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Wednesday, February 15, 2017

Born a Crime by Trevor Noah

I just toured Soweto where Trevor Noah grew up in South Africa. Soweto has 50 plus townships where blacks, Indians, and colored people were displaced or forced to live during Apartheid. Nobel Peace prize winners Nelson Mandela and Bishop Desmond Tutu lived on the same block in Soweto and its face has changed over the years reflecting a growing black middle class. Trevor's raw look growing up in post-apartheid Soweto in the 1990s, whose population is over 1 million today, is riveting.

"Born a crime" is how he describes his birth as it was illegal for a white man and black woman to be together in the 1980s. His Swiss dad and Xhosa mom didn't marry when he was conceived, but even then his life was dangerous because of his light skin. He didn't know anyone else whose heritage was of black-and-white descent making unique situations for him and his mom. If he was with his dad, his mother had to walk on the other side of the road. Or if his mother was walking with him and the police came by she'd have to drop his hand and pretend he wasn't her child or else she would be accused of kidnapping a white person's baby.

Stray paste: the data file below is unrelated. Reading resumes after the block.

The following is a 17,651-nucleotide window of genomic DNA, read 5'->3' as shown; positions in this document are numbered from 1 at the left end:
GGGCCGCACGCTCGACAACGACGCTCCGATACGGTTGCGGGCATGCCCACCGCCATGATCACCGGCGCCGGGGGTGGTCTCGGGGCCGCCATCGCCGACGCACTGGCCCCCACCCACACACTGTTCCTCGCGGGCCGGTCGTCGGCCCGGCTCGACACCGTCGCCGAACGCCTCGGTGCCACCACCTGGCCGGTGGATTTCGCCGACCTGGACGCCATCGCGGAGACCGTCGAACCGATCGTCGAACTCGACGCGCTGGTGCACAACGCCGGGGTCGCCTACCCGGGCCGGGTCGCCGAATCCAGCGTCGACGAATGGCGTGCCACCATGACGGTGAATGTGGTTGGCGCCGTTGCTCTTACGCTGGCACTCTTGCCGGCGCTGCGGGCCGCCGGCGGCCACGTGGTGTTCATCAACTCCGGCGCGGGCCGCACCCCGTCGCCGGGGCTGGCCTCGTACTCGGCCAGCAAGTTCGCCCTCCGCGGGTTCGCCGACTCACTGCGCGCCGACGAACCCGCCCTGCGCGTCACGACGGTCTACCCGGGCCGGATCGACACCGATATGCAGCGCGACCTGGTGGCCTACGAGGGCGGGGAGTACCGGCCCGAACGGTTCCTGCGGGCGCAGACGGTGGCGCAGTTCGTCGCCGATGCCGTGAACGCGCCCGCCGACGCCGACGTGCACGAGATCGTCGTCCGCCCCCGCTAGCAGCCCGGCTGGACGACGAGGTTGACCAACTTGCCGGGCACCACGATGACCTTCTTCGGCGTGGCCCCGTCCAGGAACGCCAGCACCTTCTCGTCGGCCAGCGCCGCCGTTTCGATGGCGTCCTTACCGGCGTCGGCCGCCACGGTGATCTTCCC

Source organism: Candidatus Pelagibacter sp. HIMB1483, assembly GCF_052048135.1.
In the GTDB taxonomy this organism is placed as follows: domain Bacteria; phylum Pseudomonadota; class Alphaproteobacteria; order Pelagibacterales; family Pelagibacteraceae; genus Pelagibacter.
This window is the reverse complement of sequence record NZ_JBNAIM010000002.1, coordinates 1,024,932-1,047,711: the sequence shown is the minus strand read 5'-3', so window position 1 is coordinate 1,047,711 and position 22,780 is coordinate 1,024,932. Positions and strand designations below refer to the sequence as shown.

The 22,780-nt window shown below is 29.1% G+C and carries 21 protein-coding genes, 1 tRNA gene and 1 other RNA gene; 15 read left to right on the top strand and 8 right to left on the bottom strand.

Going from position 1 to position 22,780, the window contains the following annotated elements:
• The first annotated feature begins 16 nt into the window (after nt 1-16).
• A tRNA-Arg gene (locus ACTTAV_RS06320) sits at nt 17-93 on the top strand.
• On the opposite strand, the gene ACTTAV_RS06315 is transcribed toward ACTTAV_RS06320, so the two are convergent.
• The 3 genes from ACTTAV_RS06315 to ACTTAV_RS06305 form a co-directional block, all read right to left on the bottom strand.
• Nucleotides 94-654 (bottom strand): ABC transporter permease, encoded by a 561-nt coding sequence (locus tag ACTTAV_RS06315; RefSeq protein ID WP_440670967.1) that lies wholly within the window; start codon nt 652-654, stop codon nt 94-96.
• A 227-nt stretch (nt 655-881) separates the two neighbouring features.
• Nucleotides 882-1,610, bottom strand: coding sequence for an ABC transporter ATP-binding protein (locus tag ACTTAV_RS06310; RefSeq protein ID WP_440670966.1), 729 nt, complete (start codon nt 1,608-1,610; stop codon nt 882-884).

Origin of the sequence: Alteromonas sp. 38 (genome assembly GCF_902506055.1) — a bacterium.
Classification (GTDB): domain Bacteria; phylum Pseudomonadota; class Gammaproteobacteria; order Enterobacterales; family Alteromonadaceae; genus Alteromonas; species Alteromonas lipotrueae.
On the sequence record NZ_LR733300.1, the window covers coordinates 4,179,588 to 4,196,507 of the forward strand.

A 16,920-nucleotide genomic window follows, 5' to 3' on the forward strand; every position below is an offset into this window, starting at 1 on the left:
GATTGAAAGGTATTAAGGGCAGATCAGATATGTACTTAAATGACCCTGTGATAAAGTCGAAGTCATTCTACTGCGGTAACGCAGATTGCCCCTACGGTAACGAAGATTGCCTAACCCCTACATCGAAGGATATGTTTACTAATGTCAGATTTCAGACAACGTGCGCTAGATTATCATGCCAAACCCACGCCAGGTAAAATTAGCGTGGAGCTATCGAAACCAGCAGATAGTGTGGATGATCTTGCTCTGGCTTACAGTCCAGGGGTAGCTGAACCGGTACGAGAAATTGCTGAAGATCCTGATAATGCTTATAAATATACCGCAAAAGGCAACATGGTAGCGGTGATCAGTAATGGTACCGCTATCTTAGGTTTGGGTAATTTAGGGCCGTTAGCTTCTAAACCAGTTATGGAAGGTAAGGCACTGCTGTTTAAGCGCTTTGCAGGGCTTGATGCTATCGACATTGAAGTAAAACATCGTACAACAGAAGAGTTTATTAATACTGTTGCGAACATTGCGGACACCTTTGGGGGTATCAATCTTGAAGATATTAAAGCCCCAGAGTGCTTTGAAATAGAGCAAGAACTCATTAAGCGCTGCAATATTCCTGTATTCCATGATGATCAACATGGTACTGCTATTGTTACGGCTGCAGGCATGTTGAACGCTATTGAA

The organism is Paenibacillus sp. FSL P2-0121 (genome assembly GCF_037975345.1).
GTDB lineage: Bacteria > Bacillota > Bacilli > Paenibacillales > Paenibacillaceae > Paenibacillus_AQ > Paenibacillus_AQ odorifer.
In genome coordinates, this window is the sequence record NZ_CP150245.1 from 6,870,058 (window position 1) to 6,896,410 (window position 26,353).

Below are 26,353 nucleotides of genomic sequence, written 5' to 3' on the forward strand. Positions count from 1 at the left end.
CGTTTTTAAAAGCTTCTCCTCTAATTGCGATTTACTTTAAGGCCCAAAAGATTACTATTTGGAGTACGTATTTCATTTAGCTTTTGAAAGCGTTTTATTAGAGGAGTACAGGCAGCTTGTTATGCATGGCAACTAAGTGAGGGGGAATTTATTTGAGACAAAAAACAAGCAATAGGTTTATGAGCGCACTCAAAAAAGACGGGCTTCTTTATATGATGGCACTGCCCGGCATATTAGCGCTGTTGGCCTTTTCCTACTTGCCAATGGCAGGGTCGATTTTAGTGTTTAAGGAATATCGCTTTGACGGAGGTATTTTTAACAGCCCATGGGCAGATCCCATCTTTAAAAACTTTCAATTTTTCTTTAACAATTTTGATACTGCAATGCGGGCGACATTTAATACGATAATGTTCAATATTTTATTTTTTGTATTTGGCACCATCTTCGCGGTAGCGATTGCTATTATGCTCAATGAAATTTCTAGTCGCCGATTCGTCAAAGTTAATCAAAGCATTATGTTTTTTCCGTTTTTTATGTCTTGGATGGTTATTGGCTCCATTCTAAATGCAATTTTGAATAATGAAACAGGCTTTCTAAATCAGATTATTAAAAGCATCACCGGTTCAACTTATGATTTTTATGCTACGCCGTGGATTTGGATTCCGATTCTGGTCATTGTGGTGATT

The overarching theme in Trevor's book is honoring the tenacity, cleverness, and education his mother gave him growing up during a time when there were not many opportunities for South African blacks. He gives personal details interspersed with nonfiction facts that are helpful in understanding the current climate and culture in South Africa. For instance, I'm baffled as a foreigner by the crazy minibus taxi drivers that overload their vans with passengers and drive through lights, drive on sidewalks, drive on walkings paths, drive through fields, stop anywhere they want to pick up passengers, block lanes, and seem to pride themselves in their maniacal driving. In six months I've seen them almost hit a person walking as they spun out of control on the shoulder, tip a van over on its side driving too fast on a roundabout, and go over an embankment trying to pass another van, to name a few. There has been a turf war too, where drivers from two groups shot and killed each other because one group was taking what others considered their routes. Turf wars are common and Trevor describes this hell-on-wheels, gang-like transportation system that most of the population uses to get to and from work. His harrowing experience in one of these taxis and getting tossed out of it while it was moving as a nine-year-old is one of many stories that will keep you flipping the pages.